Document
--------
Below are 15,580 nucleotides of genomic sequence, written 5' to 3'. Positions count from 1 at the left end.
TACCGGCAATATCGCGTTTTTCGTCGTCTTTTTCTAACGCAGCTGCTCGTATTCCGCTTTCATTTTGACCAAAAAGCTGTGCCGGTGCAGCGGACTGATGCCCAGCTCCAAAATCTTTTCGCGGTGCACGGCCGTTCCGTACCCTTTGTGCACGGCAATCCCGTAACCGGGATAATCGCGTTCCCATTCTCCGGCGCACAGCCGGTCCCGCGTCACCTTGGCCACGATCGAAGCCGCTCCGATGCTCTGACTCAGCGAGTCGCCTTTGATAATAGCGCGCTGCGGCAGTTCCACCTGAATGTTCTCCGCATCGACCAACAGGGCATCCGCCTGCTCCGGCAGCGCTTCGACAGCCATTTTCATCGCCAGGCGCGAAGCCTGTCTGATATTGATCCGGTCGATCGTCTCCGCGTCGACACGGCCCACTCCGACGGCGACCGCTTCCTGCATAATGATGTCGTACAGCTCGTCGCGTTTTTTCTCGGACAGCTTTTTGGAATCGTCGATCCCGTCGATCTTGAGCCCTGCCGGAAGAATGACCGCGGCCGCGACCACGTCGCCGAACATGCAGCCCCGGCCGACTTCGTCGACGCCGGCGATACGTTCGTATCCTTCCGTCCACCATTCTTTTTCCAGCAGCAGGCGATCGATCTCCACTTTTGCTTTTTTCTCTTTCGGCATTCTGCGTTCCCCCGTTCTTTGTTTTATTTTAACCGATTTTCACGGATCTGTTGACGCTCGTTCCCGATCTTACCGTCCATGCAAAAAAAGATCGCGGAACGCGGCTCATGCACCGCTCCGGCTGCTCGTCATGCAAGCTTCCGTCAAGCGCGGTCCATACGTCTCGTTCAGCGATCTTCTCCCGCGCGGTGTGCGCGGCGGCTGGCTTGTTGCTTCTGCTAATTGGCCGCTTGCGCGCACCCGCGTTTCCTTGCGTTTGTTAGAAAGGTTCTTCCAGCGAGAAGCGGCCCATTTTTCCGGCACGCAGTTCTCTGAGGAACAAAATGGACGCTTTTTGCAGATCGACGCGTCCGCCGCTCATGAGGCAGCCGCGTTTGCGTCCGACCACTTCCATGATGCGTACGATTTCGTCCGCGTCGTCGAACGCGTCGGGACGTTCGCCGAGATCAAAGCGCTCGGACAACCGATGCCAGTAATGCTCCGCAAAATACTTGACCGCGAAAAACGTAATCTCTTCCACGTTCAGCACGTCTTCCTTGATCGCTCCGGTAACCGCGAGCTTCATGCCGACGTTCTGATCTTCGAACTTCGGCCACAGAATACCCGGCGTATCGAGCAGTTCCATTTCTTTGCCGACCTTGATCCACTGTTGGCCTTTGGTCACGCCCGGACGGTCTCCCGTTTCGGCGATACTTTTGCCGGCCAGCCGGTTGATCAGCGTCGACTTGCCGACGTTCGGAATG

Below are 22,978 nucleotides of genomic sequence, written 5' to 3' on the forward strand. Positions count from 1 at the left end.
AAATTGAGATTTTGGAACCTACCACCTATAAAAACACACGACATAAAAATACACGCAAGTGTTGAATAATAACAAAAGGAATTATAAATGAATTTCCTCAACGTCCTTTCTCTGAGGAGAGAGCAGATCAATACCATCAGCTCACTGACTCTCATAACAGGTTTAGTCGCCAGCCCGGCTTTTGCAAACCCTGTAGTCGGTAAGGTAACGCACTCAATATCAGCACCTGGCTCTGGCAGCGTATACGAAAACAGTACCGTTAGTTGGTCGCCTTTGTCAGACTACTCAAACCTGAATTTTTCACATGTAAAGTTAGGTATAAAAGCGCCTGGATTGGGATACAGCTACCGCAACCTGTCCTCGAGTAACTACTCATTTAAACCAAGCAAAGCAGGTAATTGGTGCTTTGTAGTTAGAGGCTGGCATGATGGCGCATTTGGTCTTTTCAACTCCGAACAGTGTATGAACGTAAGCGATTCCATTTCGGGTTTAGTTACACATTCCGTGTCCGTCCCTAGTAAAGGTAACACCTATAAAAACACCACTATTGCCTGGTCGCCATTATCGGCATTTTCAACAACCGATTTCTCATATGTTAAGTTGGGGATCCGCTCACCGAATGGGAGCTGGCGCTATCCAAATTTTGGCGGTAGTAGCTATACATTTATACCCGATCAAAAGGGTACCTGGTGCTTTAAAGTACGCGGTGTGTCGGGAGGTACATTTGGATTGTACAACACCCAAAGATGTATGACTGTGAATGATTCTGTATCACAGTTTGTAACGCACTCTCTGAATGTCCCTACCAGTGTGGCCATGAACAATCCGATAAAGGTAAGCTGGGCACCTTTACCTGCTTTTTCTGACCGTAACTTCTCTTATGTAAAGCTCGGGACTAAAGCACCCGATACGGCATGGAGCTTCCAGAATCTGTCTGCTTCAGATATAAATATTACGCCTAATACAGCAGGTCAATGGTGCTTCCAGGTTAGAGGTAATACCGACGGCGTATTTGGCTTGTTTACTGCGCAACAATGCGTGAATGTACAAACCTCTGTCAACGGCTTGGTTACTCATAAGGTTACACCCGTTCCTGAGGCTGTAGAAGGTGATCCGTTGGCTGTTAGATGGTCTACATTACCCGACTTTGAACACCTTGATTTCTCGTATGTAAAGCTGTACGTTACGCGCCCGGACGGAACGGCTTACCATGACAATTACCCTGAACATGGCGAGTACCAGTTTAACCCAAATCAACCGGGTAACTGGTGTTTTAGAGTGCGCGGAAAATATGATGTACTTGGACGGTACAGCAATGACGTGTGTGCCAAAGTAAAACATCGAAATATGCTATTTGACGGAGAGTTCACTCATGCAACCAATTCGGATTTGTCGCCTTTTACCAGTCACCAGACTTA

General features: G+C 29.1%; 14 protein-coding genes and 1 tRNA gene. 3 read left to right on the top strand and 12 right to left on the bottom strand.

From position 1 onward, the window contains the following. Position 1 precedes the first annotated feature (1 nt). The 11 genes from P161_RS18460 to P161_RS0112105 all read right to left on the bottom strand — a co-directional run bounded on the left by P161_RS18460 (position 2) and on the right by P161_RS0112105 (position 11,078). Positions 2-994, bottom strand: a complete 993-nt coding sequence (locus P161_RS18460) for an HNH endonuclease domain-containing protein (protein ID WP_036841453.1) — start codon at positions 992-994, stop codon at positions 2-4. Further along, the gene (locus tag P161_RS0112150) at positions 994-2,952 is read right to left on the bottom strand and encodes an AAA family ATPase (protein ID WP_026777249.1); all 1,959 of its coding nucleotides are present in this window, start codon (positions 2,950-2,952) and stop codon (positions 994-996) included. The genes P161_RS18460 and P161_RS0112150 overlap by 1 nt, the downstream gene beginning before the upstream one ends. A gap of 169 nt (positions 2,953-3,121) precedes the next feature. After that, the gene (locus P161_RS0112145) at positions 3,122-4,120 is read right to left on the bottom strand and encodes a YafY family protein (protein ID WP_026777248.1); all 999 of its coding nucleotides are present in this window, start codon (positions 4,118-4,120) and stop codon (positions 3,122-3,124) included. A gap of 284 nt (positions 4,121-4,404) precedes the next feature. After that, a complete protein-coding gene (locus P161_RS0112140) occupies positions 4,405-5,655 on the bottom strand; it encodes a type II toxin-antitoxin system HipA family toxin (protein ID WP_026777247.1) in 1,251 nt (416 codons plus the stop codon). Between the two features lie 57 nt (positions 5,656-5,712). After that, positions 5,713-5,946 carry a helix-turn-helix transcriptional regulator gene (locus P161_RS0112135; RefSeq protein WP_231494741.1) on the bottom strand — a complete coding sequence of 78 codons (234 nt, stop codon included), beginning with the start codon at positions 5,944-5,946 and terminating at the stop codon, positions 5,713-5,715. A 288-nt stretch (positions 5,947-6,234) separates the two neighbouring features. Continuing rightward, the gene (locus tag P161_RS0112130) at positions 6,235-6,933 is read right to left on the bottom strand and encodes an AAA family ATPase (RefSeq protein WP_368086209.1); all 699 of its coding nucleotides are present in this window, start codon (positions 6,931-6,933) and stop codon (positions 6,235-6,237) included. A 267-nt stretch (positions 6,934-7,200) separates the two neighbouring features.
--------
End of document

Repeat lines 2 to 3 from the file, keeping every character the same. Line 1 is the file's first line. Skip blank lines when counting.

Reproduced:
TACCGGCAATATCGCGTTTTTCGTCGTCTTTTTCTAACGCAGCTGCTCGTATTCCGCTTTCATTTTGACCAAAAAGCTGTGCCGGTGCAGCGGACTGATGCCCAGCTCCAAAATCTTTTCGCGGTGCACGGCCGTTCCGTACCCTTTGTGCACGGCAATCCCGTAACCGGGATAATCGCGTTCCCATTCTCCGGCGCACAGCCGGTCCCGCGTCACCTTGGCCACGATCGAAGCCGCTCCGATGCTCTGACTCAGCGAGTCGCCTTTGATAATAGCGCGCTGCGGCAGTTCCACCTGAATGTTCTCCGCATCGACCAACAGGGCATCCGCCTGCTCCGGCAGCGCTTCGACAGCCATTTTCATCGCCAGGCGCGAAGCCTGTCTGATATTGATCCGGTCGATCGTCTCCGCGTCGACACGGCCCACTCCGACGGCGACCGCTTCCTGCATAATGATGTCGTACAGCTCGTCGCGTTTTTTCTCGGACAGCTTTTTGGAATCGTCGATCCCGTCGATCTTGAGCCCTGCCGGAAGAATGACCGCGGCCGCGACCACGTCGCCGAACATGCAGCCCCGGCCGACTTCGTCGACGCCGGCGATACGTTCGTATCCTTCCGTCCACCATTCTTTTTCCAGCAGCAGGCGATCGATCTCCACTTTTGCTTTTTTCTCTTTCGGCATTCTGCGTTCCCCCGTTCTTTGTTTTATTTTAACCGATTTTCACGGATCTGTTGACGCTCGTTCCCGATCTTACCGTCCATGCAAAAAAAGATCGCGGAACGCGGCTCATGCACCGCTCCGGCTGCTCGTCATGCAAGCTTCCGTCAAGCGCGGTCCATACGTCTCGTTCAGCGATCTTCTCCCGCGCGGTGTGCGCGGCGGCTGGCTTGTTGCTTCTGCTAATTGGCCGCTTGCGCGCACCCGCGTTTCCTTGCGTTTGTTAGAAAGGTTCTTCCAGCGAGAAGCGGCCCATTTTTCCGGCACGCAGTTCTCTGAGGAACAAAATGGACGCTTTTTGCAGATCGACGCGTCCGCCGCTCATGAGGCAGCCGCGTTTGCGTCCGACCACTTCCATGATGCGTACGATTTCGTCCGCGTCGTCGAACGCGTCGGGACGTTCGCCGAGATCAAAGCGCTCGGACAACCGATGCCAGTAATGCTCCGCAAAATACTTGACCGCGAAAAACGTAATCTCTTCCACGTTCAGCACGTCTTCCTTGATCGCTCCGGTAACCGCGAGCTTCATGCCGACGTTCTGATCTTCGAACTTCGGCCACAGAATACCCGGCGTATCGAGCAGTTCCATTTCTTTGCCGACCTTGATCCACTGTTGGCCTTTGGTCACGCCCGGACGGTCTCCCGTTTCGGCGATACTTTTGCCGGCCAGCCGGTTGATCAGCGTCGACTTGCCGACGTTCGGAATG

Below are 22,978 nucleotides of genomic sequence, written 5' to 3' on the forward strand. Positions count from 1 at the left end.